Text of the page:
The latest update for the Google Camera app port brings RAW image capture, full HDR customization, and numerous performance tweaks.
Last month, a developer in the Ukraine created a forked version of the Google Camera app that allowed it to be installed on a lot of other Android phones not made by Google. The port's been riddled with quite a few bugs and missing features since its initial release, but the latest update takes this from being an experiment to something that's daily driver material. This port of the Google Camera app already supported Zero Shutter Lag and HDR+ functionality, but you now have the ability to customize exactly how HDR works. Note that when we say customize here, we mean really deep tweaks.
By hopping into the settings page for the Camera app, you can choose the HDR+ burst frame count, calculation HDR+ imagereader image count, buffer size, and more. This essentially lets you tweak the algorithm for HDR photos that you take, and it's recommended that you reboot your phone after making any changes here to prevent any crashes from happening.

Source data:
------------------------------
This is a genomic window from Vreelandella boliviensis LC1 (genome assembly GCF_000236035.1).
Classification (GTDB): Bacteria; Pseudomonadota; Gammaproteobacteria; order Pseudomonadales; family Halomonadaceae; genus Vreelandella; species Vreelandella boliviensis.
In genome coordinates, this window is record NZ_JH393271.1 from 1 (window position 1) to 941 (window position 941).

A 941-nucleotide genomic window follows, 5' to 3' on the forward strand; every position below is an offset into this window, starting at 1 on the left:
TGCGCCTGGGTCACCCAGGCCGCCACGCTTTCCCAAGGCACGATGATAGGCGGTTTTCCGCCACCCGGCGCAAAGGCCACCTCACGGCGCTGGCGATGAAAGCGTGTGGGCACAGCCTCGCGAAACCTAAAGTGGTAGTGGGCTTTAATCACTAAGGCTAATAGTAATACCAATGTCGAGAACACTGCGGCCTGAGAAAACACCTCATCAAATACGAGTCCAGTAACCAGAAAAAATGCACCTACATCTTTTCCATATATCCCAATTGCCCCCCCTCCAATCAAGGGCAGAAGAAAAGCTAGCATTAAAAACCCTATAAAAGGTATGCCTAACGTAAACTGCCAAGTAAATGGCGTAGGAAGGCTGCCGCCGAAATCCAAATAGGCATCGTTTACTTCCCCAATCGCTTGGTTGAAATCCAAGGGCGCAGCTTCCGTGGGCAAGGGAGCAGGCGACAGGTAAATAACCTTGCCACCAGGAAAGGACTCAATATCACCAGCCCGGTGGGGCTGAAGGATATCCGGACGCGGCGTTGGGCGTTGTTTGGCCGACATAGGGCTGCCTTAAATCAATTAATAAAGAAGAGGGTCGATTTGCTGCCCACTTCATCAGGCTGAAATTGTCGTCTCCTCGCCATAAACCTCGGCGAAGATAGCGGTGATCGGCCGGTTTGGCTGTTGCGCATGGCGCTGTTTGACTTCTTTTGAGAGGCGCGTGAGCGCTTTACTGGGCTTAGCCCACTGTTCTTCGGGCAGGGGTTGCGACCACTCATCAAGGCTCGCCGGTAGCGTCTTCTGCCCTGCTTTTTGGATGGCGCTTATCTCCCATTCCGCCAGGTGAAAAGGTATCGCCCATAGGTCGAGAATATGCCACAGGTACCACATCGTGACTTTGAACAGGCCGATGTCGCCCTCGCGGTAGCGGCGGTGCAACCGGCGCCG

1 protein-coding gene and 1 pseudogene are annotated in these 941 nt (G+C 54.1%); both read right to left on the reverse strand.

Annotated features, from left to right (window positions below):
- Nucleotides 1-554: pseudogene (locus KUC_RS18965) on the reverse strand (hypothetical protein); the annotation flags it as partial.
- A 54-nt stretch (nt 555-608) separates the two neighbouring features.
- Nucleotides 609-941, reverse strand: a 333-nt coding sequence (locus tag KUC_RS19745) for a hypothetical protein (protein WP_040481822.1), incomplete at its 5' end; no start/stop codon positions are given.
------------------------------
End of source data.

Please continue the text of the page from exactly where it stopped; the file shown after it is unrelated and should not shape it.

Along with the new HDR customization, the Google Camera port now also supports RAW image capture. Having RAW image files is great for those that like to really tweak and adjust their photographs after the fact, but what's nice here is that the app will simultaneously capture both a RAW image and JPG one with HDR+ effects.
RAW + JPG capture helps to get the best of both worlds in one shot.
Add all of this together with serious performance improvements and a lot of bug fixes, and you're looking at something that could very well replace the stock camera app that's currently on your phone.
If you want to give the Google Camera port a shot, you can download the file from Android File Host. The app currently works on devices like the LG G6, OnePlus 5, Galaxy S8, and most phones with a Snapdragon 820/821 processor, but as with any app that's been created or modified by a third party, be aware that you may still run into some issues even with all of the improvements that have been made.